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Enechionyia focusing on interior play for sophomore year

10/15/2015, 10:15am EDT
By Josh Verlin

As a freshman, Obi Enechionyia (0) led Temple in blocked shots, with 45. (Photo: Tug Haines/CoBL0

Josh Verlin (@jmverlin)
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(Ed. Note: This article is part of CoBL's 2015-16 College Season Preview, which will run from October 2-November 13, the first day of games. For the complete rundown, click here)

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At 6-foot-9 and 220 pounds with a mobile, athletic frame and scoring range out to the 3-point arc, Temple sophomore Obi Enechionyia is developing into a real problem for opposing teams to guard.

And that might not be his best asset.

As a freshman last season, Enechionyia made his mark as one of the best defenders on the Owls, capable of guarding wings and forwards alike. Most impressively, he became the top shot-blocker on a team that featured a junior center (Devontae Watson) with a 7-6 wingspan who reportedly blocked over 1,000 shots in his high school career.

His 45 blocks were tied for fifth-best in the American Athletic Conference, and top 20 amongst all freshmen nationally.

“It just comes with length and athleticism, really,” he said at practice last week. “You have those and coordination, you can be a good shot blocker--it’s not practice, it just comes naturally.”

Natural talent is something that Enechionyia has in spades.

That’s obvious when he rises up with his head nearly above the rim to block a shot or throw down a dunk--and as much as he likes blocking shots, just like for most young players it can’t quite compare to that rim-rattling feeling.

“A dunk is probably my favorite,” he said, “but (blocks are) a close second.”

The Springfield, Va. native improved throughout his freshman season (5.3 ppg, 3.6 rpg), saving his best for last with a 17-point, eight-rebound, five-block effort against Miami (Fl.) in the NIT semifinals, under the bright lights at Madison Square Garden.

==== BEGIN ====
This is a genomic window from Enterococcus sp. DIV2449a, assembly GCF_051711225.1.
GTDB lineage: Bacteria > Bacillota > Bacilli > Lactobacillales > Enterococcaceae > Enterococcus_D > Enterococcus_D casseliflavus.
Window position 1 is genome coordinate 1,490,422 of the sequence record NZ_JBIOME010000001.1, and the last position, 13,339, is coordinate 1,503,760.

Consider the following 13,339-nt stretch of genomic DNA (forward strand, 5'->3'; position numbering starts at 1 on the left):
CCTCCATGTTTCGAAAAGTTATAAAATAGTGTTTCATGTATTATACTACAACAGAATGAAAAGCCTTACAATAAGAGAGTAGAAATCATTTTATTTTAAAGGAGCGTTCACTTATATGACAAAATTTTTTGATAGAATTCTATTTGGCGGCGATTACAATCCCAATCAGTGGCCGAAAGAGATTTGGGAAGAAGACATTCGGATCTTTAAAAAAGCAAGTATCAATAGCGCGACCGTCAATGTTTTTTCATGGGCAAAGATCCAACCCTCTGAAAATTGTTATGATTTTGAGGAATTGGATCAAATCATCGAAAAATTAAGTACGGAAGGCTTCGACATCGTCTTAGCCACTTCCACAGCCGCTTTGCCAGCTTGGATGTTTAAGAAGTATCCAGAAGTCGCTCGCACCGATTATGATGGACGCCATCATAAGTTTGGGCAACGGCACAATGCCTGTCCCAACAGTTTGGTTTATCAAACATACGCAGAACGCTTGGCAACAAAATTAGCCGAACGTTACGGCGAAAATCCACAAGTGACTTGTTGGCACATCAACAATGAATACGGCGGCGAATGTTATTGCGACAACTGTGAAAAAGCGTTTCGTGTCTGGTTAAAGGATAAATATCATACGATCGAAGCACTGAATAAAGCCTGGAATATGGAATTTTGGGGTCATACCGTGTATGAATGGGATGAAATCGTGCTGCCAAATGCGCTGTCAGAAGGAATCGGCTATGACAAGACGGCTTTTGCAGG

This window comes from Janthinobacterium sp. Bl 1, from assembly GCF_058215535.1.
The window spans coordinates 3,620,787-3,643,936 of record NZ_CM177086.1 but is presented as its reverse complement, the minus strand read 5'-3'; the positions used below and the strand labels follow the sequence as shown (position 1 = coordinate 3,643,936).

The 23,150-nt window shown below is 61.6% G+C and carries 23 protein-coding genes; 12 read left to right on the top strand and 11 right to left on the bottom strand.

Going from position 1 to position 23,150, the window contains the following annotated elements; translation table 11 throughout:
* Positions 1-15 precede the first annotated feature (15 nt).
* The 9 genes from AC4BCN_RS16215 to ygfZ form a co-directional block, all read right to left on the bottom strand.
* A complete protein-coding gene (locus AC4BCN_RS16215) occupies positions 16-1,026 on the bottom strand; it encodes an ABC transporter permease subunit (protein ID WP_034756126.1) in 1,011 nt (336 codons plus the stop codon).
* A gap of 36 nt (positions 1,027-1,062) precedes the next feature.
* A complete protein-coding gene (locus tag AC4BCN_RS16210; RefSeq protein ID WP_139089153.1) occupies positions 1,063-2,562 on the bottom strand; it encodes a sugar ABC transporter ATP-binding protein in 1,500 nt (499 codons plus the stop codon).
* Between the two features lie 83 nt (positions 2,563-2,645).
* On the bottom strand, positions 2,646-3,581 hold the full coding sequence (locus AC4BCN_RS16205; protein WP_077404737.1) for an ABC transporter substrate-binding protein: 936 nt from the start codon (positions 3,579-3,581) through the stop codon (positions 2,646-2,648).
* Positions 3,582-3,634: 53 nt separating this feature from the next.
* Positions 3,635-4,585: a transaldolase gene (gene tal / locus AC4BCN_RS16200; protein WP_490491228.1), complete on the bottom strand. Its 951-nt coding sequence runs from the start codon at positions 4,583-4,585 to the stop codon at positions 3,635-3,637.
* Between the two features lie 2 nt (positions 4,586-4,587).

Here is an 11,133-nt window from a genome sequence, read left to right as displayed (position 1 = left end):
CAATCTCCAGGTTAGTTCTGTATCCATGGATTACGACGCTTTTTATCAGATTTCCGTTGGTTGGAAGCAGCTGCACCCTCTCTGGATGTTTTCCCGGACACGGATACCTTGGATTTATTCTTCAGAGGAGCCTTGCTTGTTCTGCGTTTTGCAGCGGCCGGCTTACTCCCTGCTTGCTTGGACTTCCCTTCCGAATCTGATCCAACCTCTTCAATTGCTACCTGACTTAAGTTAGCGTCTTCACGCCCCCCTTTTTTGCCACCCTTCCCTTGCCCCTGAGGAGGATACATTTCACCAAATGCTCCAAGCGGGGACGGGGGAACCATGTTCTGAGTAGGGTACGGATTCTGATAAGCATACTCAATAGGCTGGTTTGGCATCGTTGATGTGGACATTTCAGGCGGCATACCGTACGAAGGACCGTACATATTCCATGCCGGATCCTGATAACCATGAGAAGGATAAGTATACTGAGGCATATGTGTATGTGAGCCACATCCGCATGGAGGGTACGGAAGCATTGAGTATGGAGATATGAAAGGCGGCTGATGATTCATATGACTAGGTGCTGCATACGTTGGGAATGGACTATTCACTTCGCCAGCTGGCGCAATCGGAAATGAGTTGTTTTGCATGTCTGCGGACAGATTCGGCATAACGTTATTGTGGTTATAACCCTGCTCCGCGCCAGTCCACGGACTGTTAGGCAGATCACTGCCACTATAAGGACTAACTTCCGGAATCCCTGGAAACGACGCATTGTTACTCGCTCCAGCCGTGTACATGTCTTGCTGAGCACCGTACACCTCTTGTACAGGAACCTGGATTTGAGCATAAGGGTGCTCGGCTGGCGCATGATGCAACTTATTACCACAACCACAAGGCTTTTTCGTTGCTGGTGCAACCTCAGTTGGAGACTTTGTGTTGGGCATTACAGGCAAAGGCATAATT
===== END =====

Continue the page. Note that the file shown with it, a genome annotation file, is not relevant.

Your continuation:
It’s his natural talent that had him shooting 45 percent from the floor and 79 percent from the line as a freshman, turning it over on average just once every other game.

“He had a really good end of his freshman year and now the pressure’s on,” Temple head coach Fran Dunphy said. “Can he take that into his sophomore year and really step up to the next level...I’m hoping that he can.”

Though Enechionyia’s face-up ability is something that Dunphy pointed out can make him a real problem for opposing forwards to guard, Enechionyia is focused on improving his ability to score on the block.

Both player and coach agree that he needs to become a stronger rebounder and interior force to help his team the most this season.

“Probably the biggest difference I made this offseason from last year is just playing down low,” he said. “I did a lot of post work this year to get ready for the season, and I didn’t do a lot of that last year. I did work on everything, but I kind of emphasized post work.”

“He’s very valuable to us on the defensive end,” Dunphy added. “He can change some shots and block some shots, now he has to be a really solid rebounder...he also needs to help us with some inside play as well.”

Temple’s frontcourt should be strong this year, with seniors Jaylen Bond (7.6 ppg, 7.9 rpg) and Watson (2.7 ppg, 3.2 rpg) joined by 6-7 redshirt junior Daniel Dingle (3.6 ppg, 2.6 rpg), 6-8 junior Mark Williams (3.5 ppg, 2.6 rpg) and Enechionyia to give Dunphy a group of five players that can all play multiple positions.

But if any of that group is going to make a big improvement in their production numbers, it’s Enechionyia, who should be an all-league candidate the next few years.

“I feel that he’ll show that a lot more this year at both ends of the court, he will be good for us,” Bond said. “He is going to help protect the rim and give us some impact on offense.”


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